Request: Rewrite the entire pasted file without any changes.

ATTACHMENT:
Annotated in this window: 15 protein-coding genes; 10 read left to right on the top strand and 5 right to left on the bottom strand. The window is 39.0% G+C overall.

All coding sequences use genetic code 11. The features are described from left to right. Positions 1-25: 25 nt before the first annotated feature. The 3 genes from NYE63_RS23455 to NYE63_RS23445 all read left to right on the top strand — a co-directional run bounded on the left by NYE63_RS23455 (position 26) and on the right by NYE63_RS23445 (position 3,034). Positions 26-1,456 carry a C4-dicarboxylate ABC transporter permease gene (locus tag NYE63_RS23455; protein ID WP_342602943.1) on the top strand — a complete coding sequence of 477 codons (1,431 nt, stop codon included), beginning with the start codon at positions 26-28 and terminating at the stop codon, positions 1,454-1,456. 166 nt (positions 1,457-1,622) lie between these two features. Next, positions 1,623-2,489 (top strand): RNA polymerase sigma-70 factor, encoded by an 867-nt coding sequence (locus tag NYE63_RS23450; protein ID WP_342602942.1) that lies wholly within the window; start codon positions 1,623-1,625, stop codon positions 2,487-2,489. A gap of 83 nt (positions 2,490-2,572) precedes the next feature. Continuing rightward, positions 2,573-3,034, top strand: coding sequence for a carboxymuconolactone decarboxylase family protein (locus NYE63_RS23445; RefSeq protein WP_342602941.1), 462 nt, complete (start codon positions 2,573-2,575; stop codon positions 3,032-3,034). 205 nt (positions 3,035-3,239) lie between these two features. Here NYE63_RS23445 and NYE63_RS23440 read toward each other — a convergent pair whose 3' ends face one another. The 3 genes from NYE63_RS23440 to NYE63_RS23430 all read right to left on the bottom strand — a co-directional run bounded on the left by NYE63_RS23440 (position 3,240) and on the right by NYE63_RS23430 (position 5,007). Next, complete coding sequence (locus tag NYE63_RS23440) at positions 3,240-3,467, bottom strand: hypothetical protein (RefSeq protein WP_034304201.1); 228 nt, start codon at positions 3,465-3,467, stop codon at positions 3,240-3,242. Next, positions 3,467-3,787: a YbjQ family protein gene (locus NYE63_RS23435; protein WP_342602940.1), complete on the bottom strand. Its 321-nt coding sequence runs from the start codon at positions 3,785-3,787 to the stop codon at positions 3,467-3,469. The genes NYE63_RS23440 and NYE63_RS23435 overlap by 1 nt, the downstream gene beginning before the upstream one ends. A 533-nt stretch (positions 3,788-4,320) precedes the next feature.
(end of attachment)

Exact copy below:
Annotated in this window: 15 protein-coding genes; 10 read left to right on the top strand and 5 right to left on the bottom strand. The window is 39.0% G+C overall.

All coding sequences use genetic code 11. The features are described from left to right. Positions 1-25: 25 nt before the first annotated feature. The 3 genes from NYE63_RS23455 to NYE63_RS23445 all read left to right on the top strand — a co-directional run bounded on the left by NYE63_RS23455 (position 26) and on the right by NYE63_RS23445 (position 3,034). Positions 26-1,456 carry a C4-dicarboxylate ABC transporter permease gene (locus tag NYE63_RS23455; protein ID WP_342602943.1) on the top strand — a complete coding sequence of 477 codons (1,431 nt, stop codon included), beginning with the start codon at positions 26-28 and terminating at the stop codon, positions 1,454-1,456. 166 nt (positions 1,457-1,622) lie between these two features. Next, positions 1,623-2,489 (top strand): RNA polymerase sigma-70 factor, encoded by an 867-nt coding sequence (locus tag NYE63_RS23450; protein ID WP_342602942.1) that lies wholly within the window; start codon positions 1,623-1,625, stop codon positions 2,487-2,489. A gap of 83 nt (positions 2,490-2,572) precedes the next feature. Continuing rightward, positions 2,573-3,034, top strand: coding sequence for a carboxymuconolactone decarboxylase family protein (locus NYE63_RS23445; RefSeq protein WP_342602941.1), 462 nt, complete (start codon positions 2,573-2,575; stop codon positions 3,032-3,034). 205 nt (positions 3,035-3,239) lie between these two features. Here NYE63_RS23445 and NYE63_RS23440 read toward each other — a convergent pair whose 3' ends face one another. The 3 genes from NYE63_RS23440 to NYE63_RS23430 all read right to left on the bottom strand — a co-directional run bounded on the left by NYE63_RS23440 (position 3,240) and on the right by NYE63_RS23430 (position 5,007). Next, complete coding sequence (locus tag NYE63_RS23440) at positions 3,240-3,467, bottom strand: hypothetical protein (RefSeq protein WP_034304201.1); 228 nt, start codon at positions 3,465-3,467, stop codon at positions 3,240-3,242. Next, positions 3,467-3,787: a YbjQ family protein gene (locus NYE63_RS23435; protein WP_342602940.1), complete on the bottom strand. Its 321-nt coding sequence runs from the start codon at positions 3,785-3,787 to the stop codon at positions 3,467-3,469. The genes NYE63_RS23440 and NYE63_RS23435 overlap by 1 nt, the downstream gene beginning before the upstream one ends. A 533-nt stretch (positions 3,788-4,320) precedes the next feature.